In 2012, Nigeria lost 431 people to flooding incidents that also displaced 1.2 million people across 30 states. The flooding disaster affected over seven million people with losses estimated at ₦2.6 trillion. The 2012 floods were the worst Nigeria had seen in 40 years and no other year has touched the hem of its garment since then, until 2022.
[Image source: Reuters/Afolabi Sotunde]
For months, many communities in Nigeria have received August visitors in the form of destructive floods. These floods have forced thousands of people out of their homes.
No Noah’s ark. Only Governor Yahaya Bello of Kogi State in a canoe with his film crew
The National Emergency Management Agency (NEMA) reported that 33 Nigerian states recorded flood incidents between January and August 2022. These incidents affected 508,000 people, including 372 that died. NEMA also reported at least 277 people were injured during these floods. The devastation destroyed 37,633 homes and caused the loss of livestock. But the figures NEMA reported aren’t even close to the devastation state officials have reported.
[Image source: AP Photo]
Anambra State also reported the displacement of 651,053 people after floods submerged houses, farmlands, schools, health centres, police stations and other critical infrastructure.
The floods also affected over 31,000 people over the course of six months and displaced 6,592 residents across 255 communities in Yobe State. The incidents resulted in the death of 75 people and the destruction of houses and livestock worth millions of naira.
At least seven people were reported dead when flash floods affected many communities in Lagos State in July. In August, more than 50 people lost their lives in floods triggered by heavy rainfalls in dozens of communities in Jigawa State. In the same month, at least 10 people died and thousands were displaced in flood incidents in Adamawa State. More than 3,000 people were displaced in Jabilamba community alone.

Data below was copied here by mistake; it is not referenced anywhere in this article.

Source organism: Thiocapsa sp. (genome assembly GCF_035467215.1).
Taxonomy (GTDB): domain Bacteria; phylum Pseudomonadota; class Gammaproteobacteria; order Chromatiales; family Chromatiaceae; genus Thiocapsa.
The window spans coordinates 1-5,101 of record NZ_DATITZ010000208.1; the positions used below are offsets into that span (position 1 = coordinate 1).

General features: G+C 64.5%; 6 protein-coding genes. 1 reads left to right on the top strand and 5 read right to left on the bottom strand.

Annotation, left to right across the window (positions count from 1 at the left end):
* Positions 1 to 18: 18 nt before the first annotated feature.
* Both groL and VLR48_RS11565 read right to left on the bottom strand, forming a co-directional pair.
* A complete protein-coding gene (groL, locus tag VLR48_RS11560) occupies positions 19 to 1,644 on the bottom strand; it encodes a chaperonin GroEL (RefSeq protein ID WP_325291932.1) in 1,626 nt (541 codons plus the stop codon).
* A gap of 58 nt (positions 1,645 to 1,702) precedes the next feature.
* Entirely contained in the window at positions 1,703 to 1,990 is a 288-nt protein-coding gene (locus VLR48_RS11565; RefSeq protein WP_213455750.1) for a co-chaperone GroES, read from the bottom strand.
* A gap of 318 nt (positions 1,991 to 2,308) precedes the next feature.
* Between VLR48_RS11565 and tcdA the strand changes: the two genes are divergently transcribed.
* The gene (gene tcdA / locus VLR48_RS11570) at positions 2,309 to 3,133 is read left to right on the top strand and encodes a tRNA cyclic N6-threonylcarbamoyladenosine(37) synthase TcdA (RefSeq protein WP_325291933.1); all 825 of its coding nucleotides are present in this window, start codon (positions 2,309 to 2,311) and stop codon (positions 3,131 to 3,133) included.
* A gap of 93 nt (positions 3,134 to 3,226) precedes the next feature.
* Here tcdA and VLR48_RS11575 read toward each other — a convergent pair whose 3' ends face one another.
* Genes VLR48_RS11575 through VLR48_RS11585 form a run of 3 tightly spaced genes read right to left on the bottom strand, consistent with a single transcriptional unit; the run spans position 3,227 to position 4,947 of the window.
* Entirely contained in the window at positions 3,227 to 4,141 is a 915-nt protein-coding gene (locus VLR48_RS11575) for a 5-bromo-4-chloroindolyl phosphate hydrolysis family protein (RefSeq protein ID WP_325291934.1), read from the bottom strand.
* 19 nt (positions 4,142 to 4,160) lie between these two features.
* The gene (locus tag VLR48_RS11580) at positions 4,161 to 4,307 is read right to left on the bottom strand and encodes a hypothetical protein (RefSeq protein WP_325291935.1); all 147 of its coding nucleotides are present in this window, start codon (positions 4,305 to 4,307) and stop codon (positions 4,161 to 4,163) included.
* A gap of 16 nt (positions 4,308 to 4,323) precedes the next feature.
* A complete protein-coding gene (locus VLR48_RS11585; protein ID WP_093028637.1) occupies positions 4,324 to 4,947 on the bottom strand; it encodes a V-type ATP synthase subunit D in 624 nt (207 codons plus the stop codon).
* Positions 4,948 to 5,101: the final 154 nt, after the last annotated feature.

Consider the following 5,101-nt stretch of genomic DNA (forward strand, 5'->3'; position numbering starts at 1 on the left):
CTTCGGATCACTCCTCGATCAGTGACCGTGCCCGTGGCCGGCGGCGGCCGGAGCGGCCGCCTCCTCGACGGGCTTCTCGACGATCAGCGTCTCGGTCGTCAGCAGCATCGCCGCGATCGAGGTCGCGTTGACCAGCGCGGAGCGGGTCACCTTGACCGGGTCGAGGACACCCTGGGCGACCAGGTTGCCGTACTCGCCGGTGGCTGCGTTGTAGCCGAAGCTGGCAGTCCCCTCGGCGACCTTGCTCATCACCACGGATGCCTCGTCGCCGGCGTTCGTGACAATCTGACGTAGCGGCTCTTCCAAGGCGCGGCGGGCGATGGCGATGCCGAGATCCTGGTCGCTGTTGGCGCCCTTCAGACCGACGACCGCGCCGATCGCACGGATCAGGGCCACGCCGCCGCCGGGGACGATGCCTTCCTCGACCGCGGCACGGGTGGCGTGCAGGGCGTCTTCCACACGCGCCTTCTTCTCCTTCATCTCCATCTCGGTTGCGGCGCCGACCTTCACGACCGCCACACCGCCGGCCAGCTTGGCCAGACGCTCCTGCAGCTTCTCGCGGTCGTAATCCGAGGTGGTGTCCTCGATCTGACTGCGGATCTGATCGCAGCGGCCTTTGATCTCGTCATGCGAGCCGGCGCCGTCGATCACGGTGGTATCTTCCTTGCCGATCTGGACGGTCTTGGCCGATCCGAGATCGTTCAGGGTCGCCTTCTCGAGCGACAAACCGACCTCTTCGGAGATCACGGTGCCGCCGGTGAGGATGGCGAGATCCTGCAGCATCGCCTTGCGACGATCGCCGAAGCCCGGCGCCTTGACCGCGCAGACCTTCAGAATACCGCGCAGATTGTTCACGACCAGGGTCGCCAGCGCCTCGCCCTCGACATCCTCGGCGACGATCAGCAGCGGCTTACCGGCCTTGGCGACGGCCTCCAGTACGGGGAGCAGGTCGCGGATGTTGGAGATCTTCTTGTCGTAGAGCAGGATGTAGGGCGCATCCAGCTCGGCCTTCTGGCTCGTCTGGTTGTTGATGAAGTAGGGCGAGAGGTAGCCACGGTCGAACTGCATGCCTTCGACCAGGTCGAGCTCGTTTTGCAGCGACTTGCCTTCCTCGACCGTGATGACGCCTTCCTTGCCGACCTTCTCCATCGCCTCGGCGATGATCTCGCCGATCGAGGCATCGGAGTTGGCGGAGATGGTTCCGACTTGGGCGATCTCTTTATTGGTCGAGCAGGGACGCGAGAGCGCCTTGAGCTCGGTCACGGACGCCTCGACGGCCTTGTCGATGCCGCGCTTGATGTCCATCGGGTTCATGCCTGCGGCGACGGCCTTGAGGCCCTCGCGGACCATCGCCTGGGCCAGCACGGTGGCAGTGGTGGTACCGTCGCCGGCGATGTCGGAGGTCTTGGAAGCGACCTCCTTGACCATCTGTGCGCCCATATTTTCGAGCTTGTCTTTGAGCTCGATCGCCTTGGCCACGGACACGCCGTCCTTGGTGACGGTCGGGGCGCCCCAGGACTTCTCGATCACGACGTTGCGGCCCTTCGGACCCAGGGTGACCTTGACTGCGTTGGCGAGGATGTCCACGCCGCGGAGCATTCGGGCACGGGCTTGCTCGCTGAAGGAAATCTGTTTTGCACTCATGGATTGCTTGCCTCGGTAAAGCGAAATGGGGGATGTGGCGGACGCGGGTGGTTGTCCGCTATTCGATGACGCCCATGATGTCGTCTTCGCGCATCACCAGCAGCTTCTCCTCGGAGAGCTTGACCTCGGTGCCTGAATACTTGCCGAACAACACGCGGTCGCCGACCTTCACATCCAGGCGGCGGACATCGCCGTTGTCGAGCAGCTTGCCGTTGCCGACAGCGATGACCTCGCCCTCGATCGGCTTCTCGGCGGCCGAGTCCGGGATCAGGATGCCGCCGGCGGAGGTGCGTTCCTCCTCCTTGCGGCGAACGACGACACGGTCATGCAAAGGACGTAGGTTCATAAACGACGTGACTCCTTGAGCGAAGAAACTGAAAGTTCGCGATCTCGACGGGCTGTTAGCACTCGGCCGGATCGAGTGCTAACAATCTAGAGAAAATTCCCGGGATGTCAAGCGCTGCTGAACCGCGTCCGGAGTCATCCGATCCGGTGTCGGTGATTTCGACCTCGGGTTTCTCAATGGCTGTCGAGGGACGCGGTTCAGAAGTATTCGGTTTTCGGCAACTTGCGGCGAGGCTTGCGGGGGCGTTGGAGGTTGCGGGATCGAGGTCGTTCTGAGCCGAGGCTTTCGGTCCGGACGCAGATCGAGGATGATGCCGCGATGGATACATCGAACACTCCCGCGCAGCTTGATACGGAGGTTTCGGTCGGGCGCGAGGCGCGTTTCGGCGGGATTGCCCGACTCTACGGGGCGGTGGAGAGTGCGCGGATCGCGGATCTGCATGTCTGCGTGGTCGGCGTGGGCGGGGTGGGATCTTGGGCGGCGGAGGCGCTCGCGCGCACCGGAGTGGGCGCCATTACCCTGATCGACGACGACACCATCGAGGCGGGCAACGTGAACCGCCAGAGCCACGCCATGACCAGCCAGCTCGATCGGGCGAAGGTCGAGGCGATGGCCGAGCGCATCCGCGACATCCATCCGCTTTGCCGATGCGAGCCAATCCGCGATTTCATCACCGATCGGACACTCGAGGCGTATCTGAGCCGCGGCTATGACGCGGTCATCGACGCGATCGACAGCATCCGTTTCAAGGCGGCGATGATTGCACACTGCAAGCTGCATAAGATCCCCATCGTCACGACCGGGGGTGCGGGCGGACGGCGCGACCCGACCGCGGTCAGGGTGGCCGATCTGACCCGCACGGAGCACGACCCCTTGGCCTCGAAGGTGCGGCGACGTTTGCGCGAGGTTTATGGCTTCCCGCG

[Image source: Twitter/@AlejiOjay]
The Bayelsa State government recently announced what it called “a flood break” for schools to shut down while water levels recede. This break will last for six weeks between October and November. The goal of the break is to safeguard the lives of teachers and students living in the predominantly riverine areas of the state.
Tragic flood incidents have also been recorded in Borno, Ebonyi, Rivers, Niger, Nasarawa, Kebbi, Bauchi, Taraba, Delta, Kano, Gombe, Benue, Cross River and the Federal Capital Territory (FCT). Everywhere floods have shown up across Nigeria, there’s chaos.
What’s causing the flooding?
Nigeria’s struggle with flooding this year isn’t much of a surprise to authorities as it was covered in the 2022 Seasonal Rainfall Prediction report released in February by the Nigerian Meteorological Agency (NIMET).
Many of the affected states have been hit by flash floods caused by heavy rainfall, especially in communities close to water bodies. But the most recent flooding incidents have worsened with the September 13 release of excess water from Lagdo Dam in Cameroon. The excess water travels through the River Benue and its tributaries to wreak havoc on riverine communities in Nigeria. Nigerian officials expect the effect of the release from the dam to last till the end of October.
The release of excess water from Kiri Dam in Adamawa is having the same effect on the crisis. The Nigeria Hydrological Services Agency (NIHSA) has also warned that the overflowing of the inland reservoirs in Nigeria including Kainji, Jebba, and Shiroro dams will worsen the severity of the floods until the end of October.
What’s the government doing?
[Image source: NEMA]
The government’s strategy in engaging with the flooding crisis includes
1. Enlightenment of people in at-risk communities.
2. Proper channeling of water bodies.
3. Providing temporary shelters for displaced people.
4. Providing relief items for the victims.
[Image source: NEMA]
How citizens can help to reduce flooding
Outside of what the government should do to prevent future flood disasters, citizens can ease the flooding crisis by
1. Not blocking waterways with garbage.
2. Always clearing drainages.
3. Not constructing buildings on waterways.
4. Vacating to safer, higher grounds, for those living along river banks.
The floods haven’t only claimed lives and displaced tens of thousands of Nigerians, but also devastated communities and socioeconomic activities. When the invasive floods eventually recede, Nigerians should demand answers from all levels of government on why they didn’t do more to prevent a foretold crisis.